Large predators are an important part of upholding the balance of ecosystems, for sure. But does an ecosystem “miraculously” return back to normal, including its physical landscape, by introduction of one of its main predators, 70 years after its removal?

Uplifting videos, like the ones produced by the Sustainable Human and the National Geographic, certainly do a good job convincing us that this is what has in fact happened. They are truly lovely (if a tad melodramatic) stories, too. But I think they would be better if they were accurate.

Wolves change rivers not so fast.png

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At the Source: Where 13 % of Swiss Electricity is Created


On our way in to the plant with my girlfriends

A friendly nuclear engineer I met at the screening for the movie New Fire made the off-hand mention that he might be able to give a tour of his nuclear plant, Gösgen – an offer I held onto like a leech! Yesterday it happened. It was a bit of a walk to get there from the Däniken train station, but the day was sunny and the place was not hard to find… we just followed the source of the clouds.

It is sort of amazing to realize that the little dome (to the left of the hyperboloid cooling tower) is the source of so much energy, that the mere waste heat from that process continually vaporises water enough to create decent-sized clouds.

Well at the entrance to the plant, we were met by my nuclear contact, and he handed us over to the great care of our tour guide for the day, Heinz, who had grown up playing on the greens around the power plant.


Enter the obligatory jokes, “Look, even the trees are dead here!!” (For posteriority, let it be stated that it’s January)

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Off the Press: Nuclear Energy Is a Fast and Inexpensive Way to Improve the World

Screen Shot 2017-12-10 at 15.25.47

This piece was originally published in the Finnish newspaper Aamulehti on Friday 8th of November 2017. The article is based on an earlier English blog piece I wrote, which was quite a bit longer than the 4500 character limit at the paper, and unlike it, included plenty of graphs and hyperlinked sources. For a long version of the topic you can head on over there. However, I felt I could hardly turn down a reader’s kind request to translate the newspaper-published piece as well. So here it is: the TL;DR version of my economical arguments around low-carbon electricity. A few graphs added. Continue reading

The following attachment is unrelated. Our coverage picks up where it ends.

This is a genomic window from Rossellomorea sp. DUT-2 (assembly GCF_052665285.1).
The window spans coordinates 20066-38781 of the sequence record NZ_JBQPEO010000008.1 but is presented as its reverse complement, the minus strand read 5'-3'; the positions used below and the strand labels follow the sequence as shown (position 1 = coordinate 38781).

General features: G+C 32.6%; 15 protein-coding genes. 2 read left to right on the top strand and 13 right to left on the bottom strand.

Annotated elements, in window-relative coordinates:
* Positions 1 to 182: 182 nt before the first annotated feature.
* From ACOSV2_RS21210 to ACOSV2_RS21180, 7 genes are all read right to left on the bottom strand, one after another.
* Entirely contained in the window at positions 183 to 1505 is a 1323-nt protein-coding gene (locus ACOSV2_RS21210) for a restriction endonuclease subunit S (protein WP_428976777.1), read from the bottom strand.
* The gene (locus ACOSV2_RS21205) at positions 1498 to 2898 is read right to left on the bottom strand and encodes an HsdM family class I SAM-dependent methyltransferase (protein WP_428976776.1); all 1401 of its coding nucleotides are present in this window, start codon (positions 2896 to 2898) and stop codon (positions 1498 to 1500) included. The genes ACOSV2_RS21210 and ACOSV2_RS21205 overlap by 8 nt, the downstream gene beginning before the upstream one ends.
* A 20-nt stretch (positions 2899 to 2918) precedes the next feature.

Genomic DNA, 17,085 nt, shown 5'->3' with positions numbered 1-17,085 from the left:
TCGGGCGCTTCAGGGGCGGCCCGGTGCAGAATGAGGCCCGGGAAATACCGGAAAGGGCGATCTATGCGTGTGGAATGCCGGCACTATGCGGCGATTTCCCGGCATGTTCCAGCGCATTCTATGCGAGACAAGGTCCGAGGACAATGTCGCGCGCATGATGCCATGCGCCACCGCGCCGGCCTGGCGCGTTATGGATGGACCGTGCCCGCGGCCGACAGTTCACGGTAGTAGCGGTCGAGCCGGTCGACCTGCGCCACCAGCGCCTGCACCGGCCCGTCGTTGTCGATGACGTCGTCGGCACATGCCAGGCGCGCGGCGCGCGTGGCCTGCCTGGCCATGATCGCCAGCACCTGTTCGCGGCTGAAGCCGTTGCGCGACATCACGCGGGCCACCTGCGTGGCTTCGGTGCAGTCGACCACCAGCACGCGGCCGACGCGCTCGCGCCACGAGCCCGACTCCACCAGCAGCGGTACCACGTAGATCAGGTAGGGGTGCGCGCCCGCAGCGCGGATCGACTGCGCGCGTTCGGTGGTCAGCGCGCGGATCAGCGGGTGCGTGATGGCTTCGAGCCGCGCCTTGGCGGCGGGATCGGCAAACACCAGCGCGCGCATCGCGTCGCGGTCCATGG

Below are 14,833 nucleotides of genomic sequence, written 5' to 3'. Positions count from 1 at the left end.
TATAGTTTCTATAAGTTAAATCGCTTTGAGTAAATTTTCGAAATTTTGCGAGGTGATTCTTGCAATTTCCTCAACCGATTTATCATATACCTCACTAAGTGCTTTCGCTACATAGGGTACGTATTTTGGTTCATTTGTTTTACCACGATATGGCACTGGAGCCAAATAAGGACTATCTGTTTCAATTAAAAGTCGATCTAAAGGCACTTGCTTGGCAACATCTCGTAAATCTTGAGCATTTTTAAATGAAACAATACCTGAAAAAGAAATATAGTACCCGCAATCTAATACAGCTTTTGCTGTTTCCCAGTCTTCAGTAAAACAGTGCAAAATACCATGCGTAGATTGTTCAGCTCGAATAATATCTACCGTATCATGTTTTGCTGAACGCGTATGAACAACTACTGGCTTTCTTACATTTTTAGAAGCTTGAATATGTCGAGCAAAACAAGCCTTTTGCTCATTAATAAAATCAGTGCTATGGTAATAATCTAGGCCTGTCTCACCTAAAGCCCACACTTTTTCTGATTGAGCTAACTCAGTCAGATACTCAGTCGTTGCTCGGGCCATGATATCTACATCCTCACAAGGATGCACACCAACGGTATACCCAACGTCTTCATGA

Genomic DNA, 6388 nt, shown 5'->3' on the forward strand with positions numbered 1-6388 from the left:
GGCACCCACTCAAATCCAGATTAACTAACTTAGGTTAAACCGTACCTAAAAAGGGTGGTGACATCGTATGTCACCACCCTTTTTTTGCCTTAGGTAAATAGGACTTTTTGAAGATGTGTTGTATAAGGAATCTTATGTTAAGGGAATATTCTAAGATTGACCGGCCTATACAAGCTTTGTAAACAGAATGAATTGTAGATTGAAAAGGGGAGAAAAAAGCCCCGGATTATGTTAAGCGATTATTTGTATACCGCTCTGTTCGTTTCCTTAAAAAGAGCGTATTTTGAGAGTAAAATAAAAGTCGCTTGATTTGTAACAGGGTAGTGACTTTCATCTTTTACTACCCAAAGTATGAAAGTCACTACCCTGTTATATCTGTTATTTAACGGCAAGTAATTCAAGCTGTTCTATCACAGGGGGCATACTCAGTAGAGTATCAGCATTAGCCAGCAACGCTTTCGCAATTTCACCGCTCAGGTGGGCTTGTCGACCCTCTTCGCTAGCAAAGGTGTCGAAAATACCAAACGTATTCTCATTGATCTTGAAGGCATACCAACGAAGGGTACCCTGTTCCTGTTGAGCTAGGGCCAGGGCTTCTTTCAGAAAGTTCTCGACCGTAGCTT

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Nuclear Energy Is the Fastest and Lowest-Cost Clean Energy Solution

I’ve joked to my friends that if there is anything that proves how important I consider the clean energy topic to be, it’s me digging into electricity pricing. I have a natural aversion to economics – I’ve demoted that aversion somewhat from the position of idealist elitism it carried back when I was a teenager (anything to do with money was about greed and not worth considering). Now I acknowledge that my prejudice toward economics is a flaw in my character which means I’m probably missing a whole lot about a fascinating and complex aspect of societal dynamics. I’ve battled that weakness a couple of times to catch a glimpse of that complexity.

So, when I used to hear people complain about nuclear energy being expensive and slow to build, I would thoughtfully nod my head, thinking: “Well, they probably have a point, it’s expensive, and it’s quite a project to build a plant. Still, it’s important because it can provide astounding amounts of reliable carbon-free energy, so we just have to stomach that slow and costly process.”

You’d think I would have learned by now about the risks of making assumptions based on hearsay?

When someone pointed me to a graph comparing the best build-rates we’ve ever had on carbon-free energy over the last half a century (first the excellent one presented by Climate Gamble, then another from Cao J et al, Science, which you see below), I had to stare at it for a while to process how wrong I had been about that “slow to build” part.

How much do power plants cost- (1)